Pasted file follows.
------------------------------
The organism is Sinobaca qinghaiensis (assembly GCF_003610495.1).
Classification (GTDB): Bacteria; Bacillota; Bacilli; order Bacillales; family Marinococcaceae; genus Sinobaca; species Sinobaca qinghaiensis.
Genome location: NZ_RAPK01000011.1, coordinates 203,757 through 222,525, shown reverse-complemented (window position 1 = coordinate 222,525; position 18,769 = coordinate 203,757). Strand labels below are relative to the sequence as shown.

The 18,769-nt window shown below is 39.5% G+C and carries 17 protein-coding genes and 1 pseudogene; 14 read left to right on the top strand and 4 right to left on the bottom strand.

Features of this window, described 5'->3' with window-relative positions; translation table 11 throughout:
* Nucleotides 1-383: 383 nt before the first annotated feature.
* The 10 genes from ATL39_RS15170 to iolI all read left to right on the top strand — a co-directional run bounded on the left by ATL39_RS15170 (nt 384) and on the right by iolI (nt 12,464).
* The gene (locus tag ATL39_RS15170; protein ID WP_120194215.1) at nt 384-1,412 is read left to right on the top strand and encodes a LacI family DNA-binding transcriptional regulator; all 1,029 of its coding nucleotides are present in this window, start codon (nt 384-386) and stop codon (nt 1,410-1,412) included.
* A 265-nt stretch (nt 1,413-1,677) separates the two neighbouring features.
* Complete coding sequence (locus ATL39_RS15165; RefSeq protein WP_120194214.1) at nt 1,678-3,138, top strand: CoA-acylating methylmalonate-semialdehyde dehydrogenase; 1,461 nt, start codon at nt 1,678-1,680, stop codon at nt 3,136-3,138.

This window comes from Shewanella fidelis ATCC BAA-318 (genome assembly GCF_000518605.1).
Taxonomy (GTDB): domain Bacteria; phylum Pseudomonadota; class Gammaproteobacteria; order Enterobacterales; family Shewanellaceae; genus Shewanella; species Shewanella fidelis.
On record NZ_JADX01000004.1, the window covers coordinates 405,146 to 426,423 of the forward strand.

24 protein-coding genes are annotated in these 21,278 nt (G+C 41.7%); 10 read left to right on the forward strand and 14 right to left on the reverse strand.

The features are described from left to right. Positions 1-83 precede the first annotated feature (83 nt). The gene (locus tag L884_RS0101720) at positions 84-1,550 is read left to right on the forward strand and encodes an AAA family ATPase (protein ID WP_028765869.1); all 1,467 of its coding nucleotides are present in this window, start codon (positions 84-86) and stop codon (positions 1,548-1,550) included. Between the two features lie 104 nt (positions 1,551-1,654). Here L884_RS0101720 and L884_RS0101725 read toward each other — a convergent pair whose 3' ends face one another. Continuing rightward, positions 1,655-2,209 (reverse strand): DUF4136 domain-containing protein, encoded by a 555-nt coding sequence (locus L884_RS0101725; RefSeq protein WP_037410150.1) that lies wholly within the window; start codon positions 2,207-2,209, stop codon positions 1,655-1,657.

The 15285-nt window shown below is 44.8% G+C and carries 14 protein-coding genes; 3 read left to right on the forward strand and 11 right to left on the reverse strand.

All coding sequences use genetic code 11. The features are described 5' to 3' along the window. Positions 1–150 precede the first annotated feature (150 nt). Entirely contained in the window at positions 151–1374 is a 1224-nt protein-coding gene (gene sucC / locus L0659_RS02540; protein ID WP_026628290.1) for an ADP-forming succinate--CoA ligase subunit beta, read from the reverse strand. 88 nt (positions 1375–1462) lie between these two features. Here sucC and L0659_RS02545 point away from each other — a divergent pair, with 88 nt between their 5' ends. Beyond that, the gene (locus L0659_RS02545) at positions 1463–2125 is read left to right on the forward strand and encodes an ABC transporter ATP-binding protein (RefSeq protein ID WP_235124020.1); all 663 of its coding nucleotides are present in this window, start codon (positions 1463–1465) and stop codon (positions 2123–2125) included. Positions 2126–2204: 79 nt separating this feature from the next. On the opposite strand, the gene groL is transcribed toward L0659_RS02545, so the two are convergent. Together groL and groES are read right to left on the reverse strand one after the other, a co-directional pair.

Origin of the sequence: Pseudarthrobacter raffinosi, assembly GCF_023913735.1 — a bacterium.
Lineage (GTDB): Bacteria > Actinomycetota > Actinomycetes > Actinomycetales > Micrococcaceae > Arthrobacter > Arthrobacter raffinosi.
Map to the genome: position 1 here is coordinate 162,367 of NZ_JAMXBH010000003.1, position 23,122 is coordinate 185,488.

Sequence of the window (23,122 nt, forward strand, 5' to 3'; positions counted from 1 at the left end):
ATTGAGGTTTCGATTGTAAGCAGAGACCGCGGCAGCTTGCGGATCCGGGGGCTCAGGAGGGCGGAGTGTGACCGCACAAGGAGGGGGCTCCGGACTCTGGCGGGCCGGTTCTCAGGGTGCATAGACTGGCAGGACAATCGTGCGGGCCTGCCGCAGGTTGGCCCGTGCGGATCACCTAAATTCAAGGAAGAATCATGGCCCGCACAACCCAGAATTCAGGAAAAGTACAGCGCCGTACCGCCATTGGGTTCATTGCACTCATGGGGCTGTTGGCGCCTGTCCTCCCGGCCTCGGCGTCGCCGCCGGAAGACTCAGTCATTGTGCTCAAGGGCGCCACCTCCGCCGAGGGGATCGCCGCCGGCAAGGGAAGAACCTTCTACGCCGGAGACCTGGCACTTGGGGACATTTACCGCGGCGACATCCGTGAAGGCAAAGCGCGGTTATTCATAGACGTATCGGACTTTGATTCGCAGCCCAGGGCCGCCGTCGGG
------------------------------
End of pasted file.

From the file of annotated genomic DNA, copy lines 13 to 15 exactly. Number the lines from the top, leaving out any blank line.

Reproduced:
On record NZ_JADX01000004.1, the window covers coordinates 405,146 to 426,423 of the forward strand.

24 protein-coding genes are annotated in these 21,278 nt (G+C 41.7%); 10 read left to right on the forward strand and 14 right to left on the reverse strand.

The features are described from left to right. Positions 1-83 precede the first annotated feature (83 nt). The gene (locus tag L884_RS0101720) at positions 84-1,550 is read left to right on the forward strand and encodes an AAA family ATPase (protein ID WP_028765869.1); all 1,467 of its coding nucleotides are present in this window, start codon (positions 84-86) and stop codon (positions 1,548-1,550) included. Between the two features lie 104 nt (positions 1,551-1,654). Here L884_RS0101720 and L884_RS0101725 read toward each other — a convergent pair whose 3' ends face one another. Continuing rightward, positions 1,655-2,209 (reverse strand): DUF4136 domain-containing protein, encoded by a 555-nt coding sequence (locus L884_RS0101725; RefSeq protein WP_037410150.1) that lies wholly within the window; start codon positions 2,207-2,209, stop codon positions 1,655-1,657.